November 17, 2022
US President Joe Biden learns that pardoning turkeys in this economy ain’t easy.
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US President Joe Biden learns that pardoning turkeys in this economy ain’t easy.
Watch more PUPPET REGIME!
Kristina Georgieva, Managing Director of the International Monetary Fund, says the risk of a global recession has gone up due to three major reasons: the big global economies are slowing down, inflation is speeding up, and the world’s global order is fragmenting. She shares her perspective on the economic challenges facing the world in a conversation with Ian Bremmer on GZERO World.
Georgieva acknowledges that Europe should brace itself for a dark winter because of energy shortages, and points out that the following winter of 2023 could be even harder as natural gas and oil reserves run low. The silver lining of this crisis, however, is that Europe is forced to accelerate its green transition. For the world, this is really good news.
Global inflation is forecast to finish 2022 at 8.8%, settling in at around 6.5% in 2023. So is a global recession imminent? David Malpass, President of the World Bank, discusses the global economy with Ian Bremmer on the GZERO World.
Malpass places the odds of a global recession at 50/50. Efforts to combat inflation in the developed world could spur a debt crisis in the developing one, and optimism for a speedy post-pandemic recovery has faded as Putin’s war in Ukraine has strained the global supply chain. But the World Bank chief is most worried about the poorest countries going backwards on their development goals. He also discusses climate change and confirms that he is not a climate science denier.
Listen: Europe is bracing for a tough winter ahead. An escalating Russia/Ukraine war has mobilized much of Europe to Kyiv’s cause, but it’s also rocked the region, bringing a plethora of economic, political, and social challenges that will last long after the war is over. How will the continent make it out of what looks to be a particularly bleak winter? On the GZERO World podcast, Ian Bremmer discusses all that and more with German diplomat Christoph Heusgen, who served as his country’s Ambassador to the United Nations and is now the Chairman of the Munich Security Conference.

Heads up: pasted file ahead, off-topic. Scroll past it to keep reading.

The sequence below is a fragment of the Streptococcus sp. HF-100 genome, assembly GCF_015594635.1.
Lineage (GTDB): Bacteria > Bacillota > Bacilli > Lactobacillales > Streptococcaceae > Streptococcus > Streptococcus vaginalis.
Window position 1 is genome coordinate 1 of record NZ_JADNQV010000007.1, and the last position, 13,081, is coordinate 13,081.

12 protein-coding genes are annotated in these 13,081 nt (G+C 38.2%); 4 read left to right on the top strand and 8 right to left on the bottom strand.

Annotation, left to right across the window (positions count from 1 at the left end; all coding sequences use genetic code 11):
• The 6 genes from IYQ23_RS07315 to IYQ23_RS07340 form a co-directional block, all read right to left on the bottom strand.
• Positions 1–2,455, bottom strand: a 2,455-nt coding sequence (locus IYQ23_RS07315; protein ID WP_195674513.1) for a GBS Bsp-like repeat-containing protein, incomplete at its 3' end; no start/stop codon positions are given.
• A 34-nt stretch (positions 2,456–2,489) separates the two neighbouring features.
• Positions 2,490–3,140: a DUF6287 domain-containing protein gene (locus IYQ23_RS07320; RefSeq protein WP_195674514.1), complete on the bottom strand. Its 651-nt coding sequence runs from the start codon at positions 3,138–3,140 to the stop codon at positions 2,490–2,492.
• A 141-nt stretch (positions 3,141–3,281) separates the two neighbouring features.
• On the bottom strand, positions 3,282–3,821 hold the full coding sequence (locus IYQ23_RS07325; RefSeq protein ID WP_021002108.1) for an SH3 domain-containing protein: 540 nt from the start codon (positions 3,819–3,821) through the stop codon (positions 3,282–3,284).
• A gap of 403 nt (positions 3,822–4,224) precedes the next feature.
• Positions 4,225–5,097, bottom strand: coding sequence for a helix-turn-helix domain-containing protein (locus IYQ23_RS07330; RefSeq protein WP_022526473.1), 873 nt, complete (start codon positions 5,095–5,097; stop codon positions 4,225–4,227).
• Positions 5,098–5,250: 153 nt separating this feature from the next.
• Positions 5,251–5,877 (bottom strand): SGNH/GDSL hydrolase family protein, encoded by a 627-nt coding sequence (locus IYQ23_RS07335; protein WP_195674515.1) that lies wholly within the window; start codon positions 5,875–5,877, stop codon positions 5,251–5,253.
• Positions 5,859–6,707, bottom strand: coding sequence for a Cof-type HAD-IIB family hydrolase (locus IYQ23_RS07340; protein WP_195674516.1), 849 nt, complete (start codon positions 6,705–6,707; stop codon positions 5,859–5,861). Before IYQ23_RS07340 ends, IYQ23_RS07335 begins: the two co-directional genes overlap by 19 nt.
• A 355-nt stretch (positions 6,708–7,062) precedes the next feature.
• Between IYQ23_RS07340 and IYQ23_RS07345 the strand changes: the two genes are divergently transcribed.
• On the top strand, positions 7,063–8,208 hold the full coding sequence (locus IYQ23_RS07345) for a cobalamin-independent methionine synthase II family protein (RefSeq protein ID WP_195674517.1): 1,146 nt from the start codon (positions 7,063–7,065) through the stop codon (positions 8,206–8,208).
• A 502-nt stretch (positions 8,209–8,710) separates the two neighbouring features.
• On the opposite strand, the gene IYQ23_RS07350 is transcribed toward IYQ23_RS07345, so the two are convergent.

The crypto market’s bad run got even worse this week after FTX, a major crypto exchange, imploded. Headed by billionaire crypto-star Sam Bankman-Fried, FTX was revealed to be in a dire financial position earlier this week, and Binance, the largest exchange and an FTX competitor, considered bailing FTX out, but dropped the idea at the eleventh hour when it became clear FTX was insolvent and its customers couldn’t withdraw assets. Federal investigators are now looking at Bankman-Fried to find out whether his company violated financial regulations. Not only did Bankman-Fried lose more than 90% of his $16 billion fortune in mere days, but the news also sent the broader crypto and stock markets into a tailspin. Bankman-Fried, a big Democratic donor, had been making inroads in recent months with lawmakers on Capitol Hill to shape regulation with favorable terms for the crypto industry. But lawmakers and other crypto lobbyists will now want to distance themselves from the crypto king facing serious allegations of financial impropriety.
China and El Salvador will soon begin negotiations on a free trade deal, Beijing said on Thursday. The relationship is a new one. It was only four years ago that San Salvador cut ties with Taiwan in order to establish formal relations with China. Since then, El Salvador has signed onto Beijing’s ambitious Belt and Road Initiative, and China has agreed – in principle at least – to invest in a number of infrastructure projects in the Central American country, including a sports stadium, water treatment plants, and a $40 million cultural center in the capital. El Salvador’s democracy-flouting President Nayib Bukele needs all the economic help he can get after pinning the country’s economic revival on cryptocurrency, which is clearly not having a very good run. Washington has had to tread carefully with the norm-defying Bukele – China’s bid to rival US influence in Latin America gives the young populist leader options.
The US economy got some good news on Thursday: Monthly inflation in October dropped to 7.7%, down from 8.2% in September, and is now at its lowest level since January. This suggests that the US Federal Reserve’s ongoing efforts to rein in inflation are working. But across the Atlantic, it's a different story. As the war in Ukraine wages on, inflation remains above 10% in the Eurozone, where the European Central Bank has adopted a more cautious approach to monetary policy out of fear that raising rates too fast could inflict economic pain, particularly on the more sluggish southern European economies. But as cost-of-living pressures persist, thousands of people across Greece, Belgium, and France took to the streets this week to protest “suffocating inflation.” Belgian trade unions say gas prices have gone up by 130% this year, while Greek officials say they’ve risen by more than 300%. European governments are keenly aware that with winter coming, the chill of inflation is only going to get deeper.Putin’s out, but
Though much of the world is suffering from uncomfortably high inflation as economies adjust to the disruptions brought by the pandemic and the war in Ukraine, some countries are grappling with double- or triple-digit price increases. In Argentina, for example, a rapid acceleration of price gains in recent months has economists predicting inflation will reach 100% this year.